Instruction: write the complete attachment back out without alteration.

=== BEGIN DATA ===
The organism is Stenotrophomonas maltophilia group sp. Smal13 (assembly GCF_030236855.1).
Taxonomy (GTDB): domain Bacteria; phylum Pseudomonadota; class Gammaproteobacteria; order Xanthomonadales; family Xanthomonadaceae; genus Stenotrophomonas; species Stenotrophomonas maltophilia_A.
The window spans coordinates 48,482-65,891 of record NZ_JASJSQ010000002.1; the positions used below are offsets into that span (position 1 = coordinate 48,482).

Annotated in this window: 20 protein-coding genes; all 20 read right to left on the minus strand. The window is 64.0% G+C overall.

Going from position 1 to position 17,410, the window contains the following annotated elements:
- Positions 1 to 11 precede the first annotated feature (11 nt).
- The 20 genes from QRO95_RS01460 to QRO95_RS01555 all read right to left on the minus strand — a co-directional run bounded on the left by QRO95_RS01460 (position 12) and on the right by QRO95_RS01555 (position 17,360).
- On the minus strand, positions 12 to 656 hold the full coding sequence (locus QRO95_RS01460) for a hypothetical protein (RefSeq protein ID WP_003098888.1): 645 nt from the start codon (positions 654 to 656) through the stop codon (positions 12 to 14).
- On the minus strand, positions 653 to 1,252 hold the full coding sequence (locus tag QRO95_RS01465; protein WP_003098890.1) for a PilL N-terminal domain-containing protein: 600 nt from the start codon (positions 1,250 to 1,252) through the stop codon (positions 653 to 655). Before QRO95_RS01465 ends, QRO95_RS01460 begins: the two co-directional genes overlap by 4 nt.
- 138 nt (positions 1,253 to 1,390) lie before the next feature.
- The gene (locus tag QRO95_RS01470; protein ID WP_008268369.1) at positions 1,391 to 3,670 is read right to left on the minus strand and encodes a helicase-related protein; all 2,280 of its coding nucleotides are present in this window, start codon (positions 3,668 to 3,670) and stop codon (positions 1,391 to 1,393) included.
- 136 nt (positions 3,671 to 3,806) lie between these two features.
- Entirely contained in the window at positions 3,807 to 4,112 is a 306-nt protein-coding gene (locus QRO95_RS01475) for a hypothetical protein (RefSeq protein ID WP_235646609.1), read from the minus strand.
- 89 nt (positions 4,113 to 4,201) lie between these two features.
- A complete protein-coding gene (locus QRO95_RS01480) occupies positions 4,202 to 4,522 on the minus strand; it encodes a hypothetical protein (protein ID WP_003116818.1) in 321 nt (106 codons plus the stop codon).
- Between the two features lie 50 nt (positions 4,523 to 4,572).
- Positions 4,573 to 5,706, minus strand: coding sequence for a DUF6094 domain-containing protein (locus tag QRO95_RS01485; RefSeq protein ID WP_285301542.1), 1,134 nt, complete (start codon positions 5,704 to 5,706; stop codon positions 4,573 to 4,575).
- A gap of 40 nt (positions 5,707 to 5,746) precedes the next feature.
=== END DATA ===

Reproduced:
The organism is Stenotrophomonas maltophilia group sp. Smal13 (assembly GCF_030236855.1).
Taxonomy (GTDB): domain Bacteria; phylum Pseudomonadota; class Gammaproteobacteria; order Xanthomonadales; family Xanthomonadaceae; genus Stenotrophomonas; species Stenotrophomonas maltophilia_A.
The window spans coordinates 48,482-65,891 of record NZ_JASJSQ010000002.1; the positions used below are offsets into that span (position 1 = coordinate 48,482).

Annotated in this window: 20 protein-coding genes; all 20 read right to left on the minus strand. The window is 64.0% G+C overall.

Going from position 1 to position 17,410, the window contains the following annotated elements:
- Positions 1 to 11 precede the first annotated feature (11 nt).
- The 20 genes from QRO95_RS01460 to QRO95_RS01555 all read right to left on the minus strand — a co-directional run bounded on the left by QRO95_RS01460 (position 12) and on the right by QRO95_RS01555 (position 17,360).
- On the minus strand, positions 12 to 656 hold the full coding sequence (locus QRO95_RS01460) for a hypothetical protein (RefSeq protein ID WP_003098888.1): 645 nt from the start codon (positions 654 to 656) through the stop codon (positions 12 to 14).
- On the minus strand, positions 653 to 1,252 hold the full coding sequence (locus tag QRO95_RS01465; protein WP_003098890.1) for a PilL N-terminal domain-containing protein: 600 nt from the start codon (positions 1,250 to 1,252) through the stop codon (positions 653 to 655). Before QRO95_RS01465 ends, QRO95_RS01460 begins: the two co-directional genes overlap by 4 nt.
- 138 nt (positions 1,253 to 1,390) lie before the next feature.
- The gene (locus tag QRO95_RS01470; protein ID WP_008268369.1) at positions 1,391 to 3,670 is read right to left on the minus strand and encodes a helicase-related protein; all 2,280 of its coding nucleotides are present in this window, start codon (positions 3,668 to 3,670) and stop codon (positions 1,391 to 1,393) included.
- 136 nt (positions 3,671 to 3,806) lie between these two features.
- Entirely contained in the window at positions 3,807 to 4,112 is a 306-nt protein-coding gene (locus QRO95_RS01475) for a hypothetical protein (RefSeq protein ID WP_235646609.1), read from the minus strand.
- 89 nt (positions 4,113 to 4,201) lie between these two features.
- A complete protein-coding gene (locus QRO95_RS01480) occupies positions 4,202 to 4,522 on the minus strand; it encodes a hypothetical protein (protein ID WP_003116818.1) in 321 nt (106 codons plus the stop codon).
- Between the two features lie 50 nt (positions 4,523 to 4,572).
- Positions 4,573 to 5,706, minus strand: coding sequence for a DUF6094 domain-containing protein (locus tag QRO95_RS01485; RefSeq protein ID WP_285301542.1), 1,134 nt, complete (start codon positions 5,704 to 5,706; stop codon positions 4,573 to 4,575).
- A gap of 40 nt (positions 5,707 to 5,746) precedes the next feature.